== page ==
The second form of contract was fully described in the report of 1902. It consists in allotting to a gang of laborers a certain area of planted cane-after the first fertilization or watering-allowing the gang a certain “advance,” which is less than the regular time wage, for each day's work done on the plat, and upon the completion of the harvesting paying an agreed sum for each ton of cane raised, from which total the total advances, without interest, are deducted. Thus if a gang raises upon 20 acres of land 1,200 tons of cane, and has put 1,500 days' labor upon the land, for which 60 cents a day advance has been allowed, and received $1.10 a ton for the cane, the account of the workers will stand in its simplest form as follows: Debit: 1,500 days, at $0.60 per day..

$900 Credit: 1,200 tons cane, at $1.10..

1,320 Balance.....

420 Actual earnings per day, $0.88.

This is at the rate of $22.88 for a month of 26 days, and is in addition to rent and fuel. It is probably rather less than the actual earnings of cultivation contractors during an average season. Meantime these contractors may have been employed part of their time in other plantation occupations, at either a higher or a lower rate than that just given, and their income may have been correspondingly modified. In actual contract accounts there are more complications, because the manager may hire outside labor to help out a gang unable to keep the whole area contracted for in good condition, and there are charges for fertilizers and the use of animals to be deducted from the laborers' account in the final settlement. The outcome, however, is usually that the laborer earns between 80 cents and $1 for each day worked on his contract.

The third form of contract general enough to deserve mention is really a form of tenancy, where a laborer takes a small piece of land and produces a crop, like an independent landholder, selling his cane to the plantation at a contract price, which varies usually from $3.50 to $4 a ton, and is often scaled according to the price of sugar at the date when the sugar from the cane in question is manufactured or marketed. The lands thus quasi leased to laborers are usually either wild lands, which are cleared in lieu of rental and later taken into the plantation proper, or gulch lands, which the laborers are allowed to use free and cultivate at odd hours and which on account of their difficulty of access it would not pay the plantation to cultivate in the regular manner.

1 Pages 59 to 79; also pages 736 to 750, Bulletin No. 47.

As bearing upon the matter of wages the race or nationality of plantation employees is of considerable importance. The following table shows the nationality of plantation employees from 1901, the first year after annexation for which there are reports, to the year 1910 (except 1903). The proportion of Japanese increased without interruption until 1905, when there was a decrease due to migration to California and a larger employment of Koreans. After falling off more than 6,000 in two years the number of Japanese employees rapidly rose the following two years by an even greater number, reaching a maximum of 32,771 in 1908. Since that date a decrease has occurred, which is probably permanent, the Japanese being replaced to some extent by Filipinos. But even including Filipinos, a decrease in the proportion of Asiatics has been the leading feature of labor conditions during the past two years.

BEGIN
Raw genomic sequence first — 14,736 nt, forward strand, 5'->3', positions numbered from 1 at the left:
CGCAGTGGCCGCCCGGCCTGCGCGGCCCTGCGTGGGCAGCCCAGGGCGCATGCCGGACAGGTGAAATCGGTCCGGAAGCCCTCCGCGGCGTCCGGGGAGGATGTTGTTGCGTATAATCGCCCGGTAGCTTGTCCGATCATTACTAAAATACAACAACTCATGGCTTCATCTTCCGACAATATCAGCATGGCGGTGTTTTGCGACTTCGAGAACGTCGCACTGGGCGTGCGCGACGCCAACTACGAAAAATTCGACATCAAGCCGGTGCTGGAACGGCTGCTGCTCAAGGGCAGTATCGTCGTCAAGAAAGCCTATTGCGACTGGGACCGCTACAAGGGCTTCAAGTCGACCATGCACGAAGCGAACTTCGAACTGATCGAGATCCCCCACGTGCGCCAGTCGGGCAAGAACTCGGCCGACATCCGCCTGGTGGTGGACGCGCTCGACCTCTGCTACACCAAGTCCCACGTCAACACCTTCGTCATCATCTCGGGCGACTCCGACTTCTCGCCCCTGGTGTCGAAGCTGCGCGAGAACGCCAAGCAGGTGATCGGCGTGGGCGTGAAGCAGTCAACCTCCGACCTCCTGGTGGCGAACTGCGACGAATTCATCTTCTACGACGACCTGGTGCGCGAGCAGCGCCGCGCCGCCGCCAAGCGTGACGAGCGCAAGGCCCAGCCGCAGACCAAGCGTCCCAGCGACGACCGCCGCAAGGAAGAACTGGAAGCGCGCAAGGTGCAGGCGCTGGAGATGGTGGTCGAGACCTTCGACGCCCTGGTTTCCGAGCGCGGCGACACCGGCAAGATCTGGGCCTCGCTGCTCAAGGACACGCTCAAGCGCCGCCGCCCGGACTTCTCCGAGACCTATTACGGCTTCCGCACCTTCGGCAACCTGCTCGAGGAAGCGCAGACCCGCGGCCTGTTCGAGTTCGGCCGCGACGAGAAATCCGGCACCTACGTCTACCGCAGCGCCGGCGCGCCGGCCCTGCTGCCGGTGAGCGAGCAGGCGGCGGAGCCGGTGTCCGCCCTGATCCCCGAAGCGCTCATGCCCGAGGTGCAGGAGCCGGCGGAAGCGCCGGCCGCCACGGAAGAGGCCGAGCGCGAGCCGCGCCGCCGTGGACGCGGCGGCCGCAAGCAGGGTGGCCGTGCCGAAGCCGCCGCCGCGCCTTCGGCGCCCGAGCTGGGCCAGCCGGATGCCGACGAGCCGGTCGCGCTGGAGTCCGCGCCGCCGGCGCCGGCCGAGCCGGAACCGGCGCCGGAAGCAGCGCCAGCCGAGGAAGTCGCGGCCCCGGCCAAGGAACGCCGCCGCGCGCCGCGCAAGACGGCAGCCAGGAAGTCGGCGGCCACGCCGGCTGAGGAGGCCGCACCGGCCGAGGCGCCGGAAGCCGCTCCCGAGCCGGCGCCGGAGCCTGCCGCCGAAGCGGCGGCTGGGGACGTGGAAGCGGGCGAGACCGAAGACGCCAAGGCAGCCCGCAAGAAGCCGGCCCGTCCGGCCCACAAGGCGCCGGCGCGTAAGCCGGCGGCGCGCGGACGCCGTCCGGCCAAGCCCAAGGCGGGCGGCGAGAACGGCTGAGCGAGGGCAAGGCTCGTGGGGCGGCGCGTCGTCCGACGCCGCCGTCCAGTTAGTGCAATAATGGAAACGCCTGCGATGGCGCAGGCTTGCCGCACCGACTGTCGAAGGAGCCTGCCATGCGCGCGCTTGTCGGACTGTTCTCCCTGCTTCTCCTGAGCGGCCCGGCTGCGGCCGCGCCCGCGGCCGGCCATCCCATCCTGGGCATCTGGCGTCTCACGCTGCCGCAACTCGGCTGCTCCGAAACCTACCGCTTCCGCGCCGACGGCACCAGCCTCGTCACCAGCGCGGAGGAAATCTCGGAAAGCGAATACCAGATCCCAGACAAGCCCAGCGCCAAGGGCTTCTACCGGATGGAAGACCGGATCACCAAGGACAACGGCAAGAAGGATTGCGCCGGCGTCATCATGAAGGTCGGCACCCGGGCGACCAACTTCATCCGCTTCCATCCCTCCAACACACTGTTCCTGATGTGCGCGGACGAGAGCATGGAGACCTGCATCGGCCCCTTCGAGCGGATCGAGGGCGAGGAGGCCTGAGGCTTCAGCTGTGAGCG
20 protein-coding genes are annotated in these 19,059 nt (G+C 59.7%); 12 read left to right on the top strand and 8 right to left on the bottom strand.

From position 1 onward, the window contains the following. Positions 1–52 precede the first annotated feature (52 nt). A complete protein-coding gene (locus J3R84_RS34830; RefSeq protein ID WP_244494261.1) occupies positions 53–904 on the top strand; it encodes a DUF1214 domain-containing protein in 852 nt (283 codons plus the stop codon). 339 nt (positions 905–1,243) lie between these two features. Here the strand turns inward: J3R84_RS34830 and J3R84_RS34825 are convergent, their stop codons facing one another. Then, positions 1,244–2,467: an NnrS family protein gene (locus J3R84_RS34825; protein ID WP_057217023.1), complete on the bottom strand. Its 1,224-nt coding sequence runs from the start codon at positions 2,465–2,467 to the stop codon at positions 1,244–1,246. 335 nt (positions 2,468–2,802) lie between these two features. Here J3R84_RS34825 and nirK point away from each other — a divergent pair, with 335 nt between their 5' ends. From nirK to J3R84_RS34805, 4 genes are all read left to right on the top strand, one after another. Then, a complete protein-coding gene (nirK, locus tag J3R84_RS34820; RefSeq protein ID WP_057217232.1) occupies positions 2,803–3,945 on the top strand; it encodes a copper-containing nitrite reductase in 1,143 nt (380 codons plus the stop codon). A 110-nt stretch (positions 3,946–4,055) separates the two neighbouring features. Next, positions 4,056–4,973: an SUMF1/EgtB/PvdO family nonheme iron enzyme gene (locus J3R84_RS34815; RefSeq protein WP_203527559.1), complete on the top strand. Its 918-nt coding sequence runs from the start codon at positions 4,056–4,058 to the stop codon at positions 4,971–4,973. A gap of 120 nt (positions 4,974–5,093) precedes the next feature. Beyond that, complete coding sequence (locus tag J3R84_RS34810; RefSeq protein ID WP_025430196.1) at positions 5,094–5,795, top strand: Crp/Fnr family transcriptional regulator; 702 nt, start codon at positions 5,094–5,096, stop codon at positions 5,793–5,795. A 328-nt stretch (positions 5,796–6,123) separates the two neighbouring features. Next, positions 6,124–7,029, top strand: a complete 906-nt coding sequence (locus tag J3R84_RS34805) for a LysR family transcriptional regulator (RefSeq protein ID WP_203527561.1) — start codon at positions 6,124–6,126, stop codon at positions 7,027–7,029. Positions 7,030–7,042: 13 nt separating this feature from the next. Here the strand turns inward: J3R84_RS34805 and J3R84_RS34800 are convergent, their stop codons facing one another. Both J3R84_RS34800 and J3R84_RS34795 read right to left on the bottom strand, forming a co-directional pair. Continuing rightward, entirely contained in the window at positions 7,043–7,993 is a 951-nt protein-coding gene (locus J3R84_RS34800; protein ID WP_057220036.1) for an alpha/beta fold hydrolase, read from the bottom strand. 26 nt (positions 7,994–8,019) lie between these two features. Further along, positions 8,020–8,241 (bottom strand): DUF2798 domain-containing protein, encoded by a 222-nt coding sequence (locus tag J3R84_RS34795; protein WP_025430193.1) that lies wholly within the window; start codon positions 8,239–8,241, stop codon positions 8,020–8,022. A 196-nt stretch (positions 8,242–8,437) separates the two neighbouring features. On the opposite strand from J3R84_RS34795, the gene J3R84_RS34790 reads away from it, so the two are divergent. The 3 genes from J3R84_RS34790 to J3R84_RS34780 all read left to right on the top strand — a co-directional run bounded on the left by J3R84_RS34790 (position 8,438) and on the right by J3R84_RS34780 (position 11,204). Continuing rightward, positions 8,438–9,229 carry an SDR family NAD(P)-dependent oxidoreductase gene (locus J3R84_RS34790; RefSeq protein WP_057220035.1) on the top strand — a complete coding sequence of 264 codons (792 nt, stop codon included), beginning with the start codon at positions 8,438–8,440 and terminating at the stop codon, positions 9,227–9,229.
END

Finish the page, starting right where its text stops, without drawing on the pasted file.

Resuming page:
1901, 1902, 1904-1910.


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The figures for 1909 are abnormal, because a strike of Japanese plantation workers was in progress when they were secured. This strike was confined to the island of Oahu.

The figures for 1904 and 1905 are for July 31. For subsequent years they are for June 30. The number of employees does not vary materially throughout the year, but the distribution of employees in different branches of the work is quite different at different seasons.

The following table shows the proportion of the field employees on all the Hawaiian plantations who were, in 1902, 1905, and 1910, respectively, paid on a time rate, by piece rate, and as cultivation contractors. Those holding the third form of contract (p. 686) are omitted, as they either are not on the regular pay rolls of the plantations or are engaged part of their time at time wages. NUMBER, PER CENT, AND AVERAGE EARNINGS OF FIELD EMPLOYEES (MALE) ON HAWAIIAN PLANTATIONS PAID AT TIME RATE, PIECE RATE, AND AS CULTIVATION CONTRACTORS, 1902, 1905, AND 1910.

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1 Earnings reported for 9,286 employees only. 3 Not reported.

Earnings reported for 3,437 einployees only. • Earnings reported for 6,867 employees only. This table affords data for the following table showing the percentage increase or decrease of average wages of adult male field employees for the three years ending with 1905 and the five years ending with 1910. NUMBER AND AVERAGE DAILY EARNINGS OF ADULT MALE FIELD EMPLOYEES,

1902, 1905, AND 1910.

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1 Includes only those whose average daily earnings were reported.
2 Includes only those day hands and contract cultivators whose daily earnings were reported.

: See introduction to tables, Chapter II, Table V.
This table indicates that wages have not again attained the high
rate, in relation to the cost of food, that they attained soon after
annexation, before labor conditions were adjusted to the new system
of free contract. But since 1905 they have increased more rapidly
than the cost of food.

Food prices have risen faster, however, than the wage of day hands.

The number of contract cultivators and their rate of earnings decreased rapidly between 1902 and 1905, principally because labor